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Introducing Your Teen to Banking


on 12/3/2020

It’s Not the Banking We Learned!

Think back in the day when we learned about writing checks and using a checkbook register… back when debit cards were a new thing. The good ol’ days.

Now you’ve got teenagers and they need to learn the mechanics and responsibility of having a checking account. It’s never too early to begin teaching your kids about money and finance. The knowledge teenagers need about managing their money today is wholly different from the one you may have received when you opened your first account.

Instead of lessons about writing checks, filling out the register, and reconciling balances when statements arrived in the mail, today’s teens need to learn about online banking, mobile banking, low balances, overdrafts, and more. These are a few valuable lessons to share when introducing your teenager to managing their money in the modern world.

Explain the Different Types of Financial Institutions

Each financial institution has something different to offer. Large, nationwide banks dominated banking for so long due to the convenience of a branch location on every corner. However, with the switch to online and mobile banking, this benefit has been dramatically reduced. Now, checking balances, transferring money, depositing checks, and paying bills can be accomplished anywhere with a few simple clicks.

Credit unions differ significantly from large banks because they are not-for-profit financial institutions. More community focused, they return income generated back to the members in the form of lower loan rates, higher savings yields, and lower or eliminated fees.

Genisys offers a Student Checking that requires an adult co-signer. This hands-on account will enable you to help your child learn the ins and outs of their first account, whether it is for depositing paychecks from a part-time job or simply teaching them how to manage their money responsibly. 

Show Them the Ease of Online and Mobile Banking

Some people believe all teens need to know is how to swipe cards for transactions or ATM withdrawals. That isn’t the case at all. With today’s debit cards, teens need to understand the finer points of using the mobile banking app or online banking to manage their accounts. This includes everything from monitoring transactions to reconciling expenses either daily or weekly and even tossing money toward the savings account. Don’t forget to show them how to set up eAlerts and Card Controls so that they can receive alerts and control debit card use and even set a daily limit.

Stress the Importance of Keeping Up with Balances

One of the most important lessons to teach is to keep up with their balances and check them regularly to make sure their account balance matches their numbers. If the two do not match, they’ll need to go back through the account history to find out why. It might be a good idea to resurrect the checkbook register and a pencil… it’s really a timeless tool, don’t make fun! Seeing balances written out and balancing is good old fashioned practice and a great way to drill in the fundamentals and accountability of having a checking account.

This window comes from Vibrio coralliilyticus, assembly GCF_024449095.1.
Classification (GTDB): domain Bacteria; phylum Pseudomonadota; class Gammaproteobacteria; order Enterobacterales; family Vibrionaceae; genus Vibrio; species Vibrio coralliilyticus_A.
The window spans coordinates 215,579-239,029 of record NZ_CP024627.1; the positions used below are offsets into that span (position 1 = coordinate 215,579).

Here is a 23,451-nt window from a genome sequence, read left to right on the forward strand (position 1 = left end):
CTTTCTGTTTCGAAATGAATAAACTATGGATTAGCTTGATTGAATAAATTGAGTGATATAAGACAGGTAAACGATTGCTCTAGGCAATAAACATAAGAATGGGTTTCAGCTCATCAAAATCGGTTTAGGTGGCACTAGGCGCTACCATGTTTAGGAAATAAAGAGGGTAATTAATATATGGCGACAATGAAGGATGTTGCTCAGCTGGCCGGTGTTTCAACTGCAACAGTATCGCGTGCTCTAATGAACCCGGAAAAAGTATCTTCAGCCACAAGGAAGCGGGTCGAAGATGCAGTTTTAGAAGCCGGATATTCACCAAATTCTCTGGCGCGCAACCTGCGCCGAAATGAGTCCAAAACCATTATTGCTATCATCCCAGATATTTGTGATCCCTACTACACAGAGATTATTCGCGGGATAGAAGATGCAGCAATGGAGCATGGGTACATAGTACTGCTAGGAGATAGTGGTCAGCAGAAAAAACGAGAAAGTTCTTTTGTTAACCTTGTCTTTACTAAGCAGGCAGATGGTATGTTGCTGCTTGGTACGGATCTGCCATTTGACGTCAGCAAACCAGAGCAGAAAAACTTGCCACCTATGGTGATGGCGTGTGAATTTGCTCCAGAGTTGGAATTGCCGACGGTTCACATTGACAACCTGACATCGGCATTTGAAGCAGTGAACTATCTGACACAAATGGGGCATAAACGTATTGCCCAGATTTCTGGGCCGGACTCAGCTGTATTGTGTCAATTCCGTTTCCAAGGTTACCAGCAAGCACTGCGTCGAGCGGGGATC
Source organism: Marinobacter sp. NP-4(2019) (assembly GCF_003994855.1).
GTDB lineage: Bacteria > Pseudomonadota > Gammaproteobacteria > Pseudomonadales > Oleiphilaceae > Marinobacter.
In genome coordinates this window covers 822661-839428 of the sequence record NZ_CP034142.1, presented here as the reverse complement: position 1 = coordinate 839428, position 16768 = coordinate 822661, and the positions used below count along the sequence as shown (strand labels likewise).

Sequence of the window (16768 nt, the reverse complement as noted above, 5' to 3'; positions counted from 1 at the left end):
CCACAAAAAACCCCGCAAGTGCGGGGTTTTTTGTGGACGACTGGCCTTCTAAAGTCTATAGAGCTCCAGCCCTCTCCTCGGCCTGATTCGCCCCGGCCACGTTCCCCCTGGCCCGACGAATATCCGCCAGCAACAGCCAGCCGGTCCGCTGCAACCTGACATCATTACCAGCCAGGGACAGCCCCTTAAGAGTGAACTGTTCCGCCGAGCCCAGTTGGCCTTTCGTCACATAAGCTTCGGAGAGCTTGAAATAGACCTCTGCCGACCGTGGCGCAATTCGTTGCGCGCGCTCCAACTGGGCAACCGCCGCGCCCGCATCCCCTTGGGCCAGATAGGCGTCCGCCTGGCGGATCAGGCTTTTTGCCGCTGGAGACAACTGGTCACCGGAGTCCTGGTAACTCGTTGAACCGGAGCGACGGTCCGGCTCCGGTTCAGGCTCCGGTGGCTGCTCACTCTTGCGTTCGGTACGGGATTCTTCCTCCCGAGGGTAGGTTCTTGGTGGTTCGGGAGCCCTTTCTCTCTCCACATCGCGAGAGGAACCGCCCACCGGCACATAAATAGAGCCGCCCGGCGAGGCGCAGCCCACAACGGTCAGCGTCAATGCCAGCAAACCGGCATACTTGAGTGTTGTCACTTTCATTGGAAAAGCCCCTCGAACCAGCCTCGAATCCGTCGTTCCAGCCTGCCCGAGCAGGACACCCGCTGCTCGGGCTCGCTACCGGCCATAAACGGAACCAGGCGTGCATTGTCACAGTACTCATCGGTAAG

Remind them that many things could affect that balance, causing a difference between their balances and their financial institution’s, including:

  • Gas station, restaurant debits

  • Store purchases

  • If they have automatic payments, for a cell phone perhaps

  • Take any tips into consideration for restaurants or the hair salon
     

Some convenience stores, gas stations, restaurants, and delivery services place a hold on your debit card for more than you spent. With restaurants, it’s about accounting for a tip. With gas stations, it’s about reserving enough for a full tank of gas. In some cases, they will hold up to $100. The extra withholding will “fall off” within a few days, but it can skew the balance for several days until the original charge clears.

Also, each financial institution processes payments differently. If your teen makes a purchase after school with their debit card, the transaction may not show up on their account until the next morning. It’s important to remind your teenager to keep receipts or track all their expenses to prevent accidentally overspending.

Impress Upon Them the Importance of Security

With the responsibility of a debit card, they need to be sure their wallet or purse is safe in their possession and personal identification (PIN) numbers must be kept secret. Keeping them secure is key to maintaining security for their accounts and preventing someone from wiping out their funds. 

Of course, your teens phone isn’t far from reach. They can also add their debit card to their phone for use with Apple, Google or Samsung pay. This method of payment is very secure because it encrypts card information and requires face-ID or fingerprint authentication.

We’re Here to Help!

Opening that first checking account is exciting and can be a bit overwhelming. We’re here to help ensure parents and teens get all the tools necessary to begin managing their finances.

Visit us at www.genisyscu.org for more information, give us a call, or stop by your local branch.

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